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By Ann Moore
CHARLESTON, W.Va., Jan 11 (Reuters) - More than 300,000 residents in West Virginia spent a third day with no safe drinking water because of a chemical spill and they may not be able to shower or drink from the tap for days to come, an official said on Saturday.
Governor Earl Ray Tomblin said there had been progress in the last 51 hours, and particularly on Saturday, but officials could not say when the ban might be lifted for the nine counties and the state capital of Charleston, the state’s largest city. As much as 5,000 gallons (18,927 liters) of industrial chemical leaked into the Elk River on Thursday.
“Right now, no water is safe,” said Jeff McIntyre, president of West Virginia American Water Co. It could be days before water quality meets federally mandated quality standards, he said.
The spill of 4-methylcyclohexane methanol, or Crude MCHM, came from a tank belonging to Freedom Industries, a Charleston company that produces specialty chemicals for the mining, steel and cement industries, authorities said.
Mike Dorsey with the state’s Environmental Protection Department said crews were using shovels, excavators, barges, vacuum trucks and other equipment to contain the spill.
“Every possible method of remediation for that kind of spill is being employed out there right now,” Dorsey said.
The amount of MCHM in the water was decreasing by late Saturday, but is not yet consistently low enough for people to safely use the water, said Lieutenant Colonel Greg Grant from the West Virginia National Guard.
The regional ban on using tap water will be lifted one area at a time as officials work to meet the 1 part-per-million requirement set by the federal Centers for Disease Control and Prevention, said McIntyre of West Virginia American Water Co.
Officials have said chemical levels in the water were declining, but the spill forced schools and businesses to close in Charleston and surrounding communities.
President Barack Obama issued an emergency declaration and the Federal Emergency Management Agency sent 75 tractor trailers filled with bottled water to distribute, with National Guard assistance, to the more than 300,000 people unable to use their tap water.
FEMA said it had by Saturday sent about 1 million liters of water to the area and more water was to be delivered on Saturday night and Sunday to supplement what is available in the private sector, officials said.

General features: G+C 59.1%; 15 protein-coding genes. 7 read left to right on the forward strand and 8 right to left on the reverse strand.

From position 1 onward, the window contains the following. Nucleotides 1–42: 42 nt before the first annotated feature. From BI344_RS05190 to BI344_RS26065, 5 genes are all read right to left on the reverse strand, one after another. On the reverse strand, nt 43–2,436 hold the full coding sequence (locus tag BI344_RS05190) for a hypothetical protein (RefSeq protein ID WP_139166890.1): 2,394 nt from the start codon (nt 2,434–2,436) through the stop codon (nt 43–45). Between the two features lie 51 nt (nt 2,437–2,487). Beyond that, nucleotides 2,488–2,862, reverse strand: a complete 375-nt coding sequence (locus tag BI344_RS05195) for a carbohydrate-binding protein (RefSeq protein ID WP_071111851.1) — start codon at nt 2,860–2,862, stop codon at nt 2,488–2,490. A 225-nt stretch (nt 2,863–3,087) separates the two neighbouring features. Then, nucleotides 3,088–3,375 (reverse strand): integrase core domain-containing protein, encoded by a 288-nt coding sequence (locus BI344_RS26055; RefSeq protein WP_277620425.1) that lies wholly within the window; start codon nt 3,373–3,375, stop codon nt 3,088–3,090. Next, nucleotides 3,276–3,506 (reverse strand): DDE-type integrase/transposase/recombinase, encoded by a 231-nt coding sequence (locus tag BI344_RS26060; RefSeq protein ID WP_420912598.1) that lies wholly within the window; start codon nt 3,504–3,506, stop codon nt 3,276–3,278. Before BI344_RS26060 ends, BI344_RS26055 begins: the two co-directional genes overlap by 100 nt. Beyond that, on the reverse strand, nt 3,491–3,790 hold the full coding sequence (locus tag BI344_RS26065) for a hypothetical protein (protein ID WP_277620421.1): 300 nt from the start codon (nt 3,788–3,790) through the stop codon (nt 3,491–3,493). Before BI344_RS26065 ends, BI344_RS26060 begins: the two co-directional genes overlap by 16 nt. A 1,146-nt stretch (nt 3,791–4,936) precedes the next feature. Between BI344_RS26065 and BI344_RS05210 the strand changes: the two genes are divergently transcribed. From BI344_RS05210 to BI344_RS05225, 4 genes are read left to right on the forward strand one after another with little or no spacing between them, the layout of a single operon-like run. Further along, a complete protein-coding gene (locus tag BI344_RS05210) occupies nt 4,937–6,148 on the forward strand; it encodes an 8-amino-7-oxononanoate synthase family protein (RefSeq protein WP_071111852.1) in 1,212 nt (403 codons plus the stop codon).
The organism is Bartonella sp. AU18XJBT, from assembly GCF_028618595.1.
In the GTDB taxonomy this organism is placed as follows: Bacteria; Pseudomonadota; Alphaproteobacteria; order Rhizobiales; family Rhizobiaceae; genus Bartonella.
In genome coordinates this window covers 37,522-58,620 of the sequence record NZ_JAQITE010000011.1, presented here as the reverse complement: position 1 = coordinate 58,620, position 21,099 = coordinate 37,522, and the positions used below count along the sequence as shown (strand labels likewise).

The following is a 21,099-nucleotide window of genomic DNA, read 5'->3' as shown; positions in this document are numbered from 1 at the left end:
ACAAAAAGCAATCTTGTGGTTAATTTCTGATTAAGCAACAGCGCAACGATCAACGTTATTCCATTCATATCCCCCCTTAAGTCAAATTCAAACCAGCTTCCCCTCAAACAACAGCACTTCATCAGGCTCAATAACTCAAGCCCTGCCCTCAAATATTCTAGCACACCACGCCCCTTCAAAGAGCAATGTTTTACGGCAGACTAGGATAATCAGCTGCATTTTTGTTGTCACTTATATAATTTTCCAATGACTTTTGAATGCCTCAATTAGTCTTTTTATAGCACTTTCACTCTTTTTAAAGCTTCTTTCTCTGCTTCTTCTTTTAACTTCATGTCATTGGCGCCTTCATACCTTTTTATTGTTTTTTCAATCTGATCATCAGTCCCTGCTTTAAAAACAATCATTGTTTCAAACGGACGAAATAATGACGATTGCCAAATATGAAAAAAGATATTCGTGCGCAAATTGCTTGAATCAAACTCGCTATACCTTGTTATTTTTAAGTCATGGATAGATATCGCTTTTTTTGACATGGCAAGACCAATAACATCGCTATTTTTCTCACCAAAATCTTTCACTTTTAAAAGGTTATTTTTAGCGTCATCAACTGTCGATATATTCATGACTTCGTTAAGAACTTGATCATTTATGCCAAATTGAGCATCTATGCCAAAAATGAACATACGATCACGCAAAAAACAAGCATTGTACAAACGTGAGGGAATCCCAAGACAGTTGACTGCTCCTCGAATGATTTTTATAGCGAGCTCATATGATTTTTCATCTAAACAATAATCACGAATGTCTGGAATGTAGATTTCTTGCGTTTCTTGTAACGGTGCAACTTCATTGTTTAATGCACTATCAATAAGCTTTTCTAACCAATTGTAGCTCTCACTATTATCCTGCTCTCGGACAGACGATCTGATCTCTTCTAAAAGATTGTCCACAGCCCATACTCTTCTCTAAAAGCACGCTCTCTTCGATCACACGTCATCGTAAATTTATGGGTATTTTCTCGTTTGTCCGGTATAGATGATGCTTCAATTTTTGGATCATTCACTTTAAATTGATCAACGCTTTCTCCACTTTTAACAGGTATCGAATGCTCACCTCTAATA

So far, 73 had gone to area emergency rooms and five had been admitted for observation, said Secretary Karen Bowling of the state Department of Health and Human Resources.
Their symptoms included nausea, vomiting, dizziness, diarrhea, rashes and reddened skin, officials said.
Water carrying the industrial chemical has an odor like licorice or anise.
The contamination has forced area restaurants to close, but officials are working on a plan to allow some eateries to reopen if they can prove they have a source of safe water, said Dr. Rahul Gupta, the health officer at the Kanawha-Charleston Health Department.
“We’ll review those plans, and after we verify, we’ll reopen businesses on a case-by-case basis,” Gupta said.
For some residents, enduring another day without access to running water, the wait was too long.
Russell Anderson, who lives down the street from the spill, said he spent his Saturday stocking up on bottled water supplies at a Rite Aid drugstore.
“It’s been a real pain,” he said. “I just took a shower yesterday. I‘m fighting a cold right now and I just couldn’t go without, so I took my chances.”
Local officials helping out with distribution of bottled water said they have had a hard time keeping up with demand.
“Really the biggest challenge has been running out and having to wait 10 to 15 minutes before we can get some more,” said Kanawha County Sheriff Deputy Jed Walls. (Additional reporting by Sharon Bernstein; Writing by Victoria Cavaliere; Editing by Alex Dobuzinskis and Lisa Shumaker)